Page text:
It's not just good manners to wait your turn it's actually down to evolution, according to new research by University of Leicester psychologists.
A study in the University's School of Psychology sought to explain how turn-taking has evolved across a range of species. The conclusion is that there is an "invisible hand" that guides our actions in this respect.
Professor Andrew Colman and Dr Lindsay Browning carried out the study due to appear in the September issue of the journal Evolutionary Ecology Research. The study has helped to explain the evolution of cooperative turn-taking.
Professor Colman said: "In human groups, turn-taking is usually planned and coordinated with the help of language. For example, people living together often agree to take turns washing up the dishes after meals or taking their children to school. But turn-taking has also evolved in many other species without language or the capacity to reach negotiated agreements. These include apes, monkeys, birds, and antelopes that take turns grooming each other, and mating pairs of Antarctic penguins that take turns foraging at sea while their partners incubate eggs or tend to chicks.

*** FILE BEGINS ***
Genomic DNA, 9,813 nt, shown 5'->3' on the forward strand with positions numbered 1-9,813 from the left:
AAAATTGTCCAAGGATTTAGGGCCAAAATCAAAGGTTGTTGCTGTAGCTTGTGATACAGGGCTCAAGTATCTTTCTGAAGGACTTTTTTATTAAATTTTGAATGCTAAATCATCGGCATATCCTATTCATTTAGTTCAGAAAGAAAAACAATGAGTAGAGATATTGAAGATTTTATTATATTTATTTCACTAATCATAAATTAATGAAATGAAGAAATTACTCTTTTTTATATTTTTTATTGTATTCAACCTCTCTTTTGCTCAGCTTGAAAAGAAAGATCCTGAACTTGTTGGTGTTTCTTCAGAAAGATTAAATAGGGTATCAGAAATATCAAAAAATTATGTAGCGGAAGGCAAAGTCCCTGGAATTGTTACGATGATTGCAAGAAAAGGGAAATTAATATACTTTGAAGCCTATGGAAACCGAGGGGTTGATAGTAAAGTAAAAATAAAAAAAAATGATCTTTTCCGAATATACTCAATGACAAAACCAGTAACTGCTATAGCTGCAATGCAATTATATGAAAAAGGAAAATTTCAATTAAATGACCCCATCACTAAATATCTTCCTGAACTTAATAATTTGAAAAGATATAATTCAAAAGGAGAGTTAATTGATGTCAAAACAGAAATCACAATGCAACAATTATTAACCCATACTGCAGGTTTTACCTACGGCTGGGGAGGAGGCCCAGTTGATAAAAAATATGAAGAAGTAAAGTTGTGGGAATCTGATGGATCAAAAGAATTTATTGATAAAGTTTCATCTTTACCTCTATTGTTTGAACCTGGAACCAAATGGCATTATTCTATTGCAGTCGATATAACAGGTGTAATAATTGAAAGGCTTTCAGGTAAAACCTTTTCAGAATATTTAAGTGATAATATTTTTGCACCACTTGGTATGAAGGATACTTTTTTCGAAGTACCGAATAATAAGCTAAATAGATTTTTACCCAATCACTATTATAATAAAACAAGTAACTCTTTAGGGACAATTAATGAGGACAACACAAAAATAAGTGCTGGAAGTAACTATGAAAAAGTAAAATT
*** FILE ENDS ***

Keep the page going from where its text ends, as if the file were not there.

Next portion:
"It is far from obvious how turn-taking evolved without language or insight in animals shaped by natural selection to pursue their individual self-interests."
The researchers say that playing "tit for tat" copying in each time period whatever the other individual did in the previous period can explain synchronized cooperation, but cannot fully explain turn-taking. "For example, many predatory animals hunt in pairs or larger groups, and this involves synchronized cooperation. 'Tit for tat' has been shown to work very well in initiating and sustaining this type of cooperation."
"But where cooperation involves turn-taking, a 'tit for tat' instinct could sustain the pattern once it was established but could not initiate it in the first place. For example, i
|Contact: Andrew M. Colman|
University of Leicester